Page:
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Third-level staff cuts equal to entire UCD workforce


Tom Boland, Chief Executive of the Higher Education Authority

Tom Boland, Chief Executive of the Higher Education Authority

Tom Boland, Chief Executive of the Higher Education Authority

DRAMATIC cuts in staffing in third-level college have now reached the equivalent of stripping the country's biggest university of its entire workforce.

Staff numbers across universities and institutes of technology are down by 2,246, or 12pc, since 2008 as a result of recruitment restrictions.

The headcount reductions – based on December 2013 levels and seen by the Irish Independent – amount to more than the entire staff of University College Dublin, which currently stands at 2,079.

The staffing squeeze comes in the face of soaring demand for a college place, with a 15pc rise in enrolments over the same period, which translates as a 27pc reduction in the staff-student ratio in six years.

Staff cuts are only one measure of the significant drop in state support for third-level, with colleges also taking a hit on direct state funding for day-to-day running costs and building projects. Overall, state spend per student is down from €8,897 in 2007/08 to €5,212 this year.

Colleges increasingly rely on other income, such as research funding, endowments and international students and, in many cases, state funding now accounts for less than half their revenue.

There is growing concern that quality will suffer and that the reputation of Irish higher education will be damaged. Cuts are blamed for a drop in the rankings of leading Irish colleges in international university league tables in recent years.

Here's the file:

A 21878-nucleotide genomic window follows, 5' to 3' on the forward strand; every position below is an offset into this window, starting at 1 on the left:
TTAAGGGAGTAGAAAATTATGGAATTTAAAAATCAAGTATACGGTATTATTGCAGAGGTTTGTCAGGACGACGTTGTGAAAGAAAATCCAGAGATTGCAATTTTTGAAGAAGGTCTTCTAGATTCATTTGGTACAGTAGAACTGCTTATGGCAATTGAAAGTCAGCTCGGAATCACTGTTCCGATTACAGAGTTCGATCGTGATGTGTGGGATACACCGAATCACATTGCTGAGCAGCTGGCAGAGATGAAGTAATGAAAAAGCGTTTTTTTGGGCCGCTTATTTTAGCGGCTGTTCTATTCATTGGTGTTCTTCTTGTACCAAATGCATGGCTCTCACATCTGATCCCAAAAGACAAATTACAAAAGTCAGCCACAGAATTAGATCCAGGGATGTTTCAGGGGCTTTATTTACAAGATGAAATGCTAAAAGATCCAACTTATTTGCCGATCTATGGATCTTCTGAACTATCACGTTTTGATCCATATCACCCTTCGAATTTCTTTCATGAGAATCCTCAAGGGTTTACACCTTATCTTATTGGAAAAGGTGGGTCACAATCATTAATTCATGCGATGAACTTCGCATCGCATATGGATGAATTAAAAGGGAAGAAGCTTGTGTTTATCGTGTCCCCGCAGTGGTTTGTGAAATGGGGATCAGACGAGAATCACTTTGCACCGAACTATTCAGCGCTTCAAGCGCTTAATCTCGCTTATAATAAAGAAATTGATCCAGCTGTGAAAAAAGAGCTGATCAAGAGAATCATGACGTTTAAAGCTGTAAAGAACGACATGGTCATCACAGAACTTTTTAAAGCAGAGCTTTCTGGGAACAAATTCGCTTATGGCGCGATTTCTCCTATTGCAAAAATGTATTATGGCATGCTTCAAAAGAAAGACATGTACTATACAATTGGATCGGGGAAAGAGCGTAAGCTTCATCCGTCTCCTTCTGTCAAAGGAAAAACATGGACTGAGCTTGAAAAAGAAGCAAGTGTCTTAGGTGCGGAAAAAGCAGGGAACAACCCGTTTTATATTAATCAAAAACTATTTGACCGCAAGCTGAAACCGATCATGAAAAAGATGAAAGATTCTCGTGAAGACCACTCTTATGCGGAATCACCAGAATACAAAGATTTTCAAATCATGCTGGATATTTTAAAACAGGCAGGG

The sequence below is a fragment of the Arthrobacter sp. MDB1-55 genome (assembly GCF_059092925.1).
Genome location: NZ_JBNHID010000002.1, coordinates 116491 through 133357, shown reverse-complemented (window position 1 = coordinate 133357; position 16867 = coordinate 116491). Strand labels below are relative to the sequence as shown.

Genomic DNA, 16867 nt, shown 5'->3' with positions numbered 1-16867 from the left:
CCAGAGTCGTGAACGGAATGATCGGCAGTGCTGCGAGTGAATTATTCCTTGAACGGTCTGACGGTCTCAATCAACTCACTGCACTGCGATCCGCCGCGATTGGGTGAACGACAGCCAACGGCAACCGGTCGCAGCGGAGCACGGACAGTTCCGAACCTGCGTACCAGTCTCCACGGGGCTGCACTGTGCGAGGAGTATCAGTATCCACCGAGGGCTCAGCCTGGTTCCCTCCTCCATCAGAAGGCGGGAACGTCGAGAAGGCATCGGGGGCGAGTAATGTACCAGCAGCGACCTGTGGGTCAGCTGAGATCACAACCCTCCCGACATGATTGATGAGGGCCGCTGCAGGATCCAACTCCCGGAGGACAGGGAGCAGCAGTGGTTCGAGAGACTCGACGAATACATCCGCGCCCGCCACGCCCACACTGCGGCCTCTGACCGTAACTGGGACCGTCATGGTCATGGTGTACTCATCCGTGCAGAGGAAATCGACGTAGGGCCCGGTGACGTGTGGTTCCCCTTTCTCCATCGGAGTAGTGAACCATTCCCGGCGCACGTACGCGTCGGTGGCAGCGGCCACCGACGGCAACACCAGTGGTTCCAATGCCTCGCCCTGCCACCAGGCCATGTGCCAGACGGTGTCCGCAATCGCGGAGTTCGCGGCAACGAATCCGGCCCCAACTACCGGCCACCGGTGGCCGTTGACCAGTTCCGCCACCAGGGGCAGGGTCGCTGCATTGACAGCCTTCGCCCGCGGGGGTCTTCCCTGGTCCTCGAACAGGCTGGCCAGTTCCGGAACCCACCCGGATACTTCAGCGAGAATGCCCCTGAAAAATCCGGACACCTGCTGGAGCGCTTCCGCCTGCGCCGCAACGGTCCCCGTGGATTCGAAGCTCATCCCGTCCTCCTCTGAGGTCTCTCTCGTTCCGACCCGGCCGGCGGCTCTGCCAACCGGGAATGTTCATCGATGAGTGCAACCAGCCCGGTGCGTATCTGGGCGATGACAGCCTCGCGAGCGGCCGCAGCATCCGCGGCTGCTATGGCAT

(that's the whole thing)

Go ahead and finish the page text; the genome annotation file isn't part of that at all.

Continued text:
The December 2013 figures have thrown a new spotlight on the extent of the cuts, sparking a call from the head of the Higher Education Authority (HEA), the government agency for overseeing third-level, for new thinking.

HEA chief executive Tom Boland said: "Whatever fat was in the system is used and it's time for a new strategy."

He said that demand for higher education was continuing to grow and "ensuring we maintain a world-class system is in Ireland's best long-term interests".

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Mr Boland said the universities, institutes and education colleges had made significant efforts to ensure that the frontline impact on students was minimised and that quality was protected.

Inevitably, at the core of any debate about funding at third-level is the question of who pays and raises the possibility of higher student fees, if the Government can't or won't increase its contribution.

It is an open secret that a HEA report on the sustainability of third-level – in other words, how it can afford to meet growing demand – points to a system of student loans as an option, with repayments made after a graduate hits a certain income threshold.

However, Education Minister Ruairi Quinn, embarrassed about going back on a pre-election pledge not to raise the student charge, has shown no appetite to publish the report and has sought further work on it.

Under Mr Quinn's regime, the student charge has grown by €250 a year to a maximum of €3,000 in 2015.

A recent report by the Nevin Economic Research Institute (NERI) recommended more public funding for third-level.

Irish Universities Association (IUA) chief executive Ned Costello warned that higher education could not survive on a "starvation diet".

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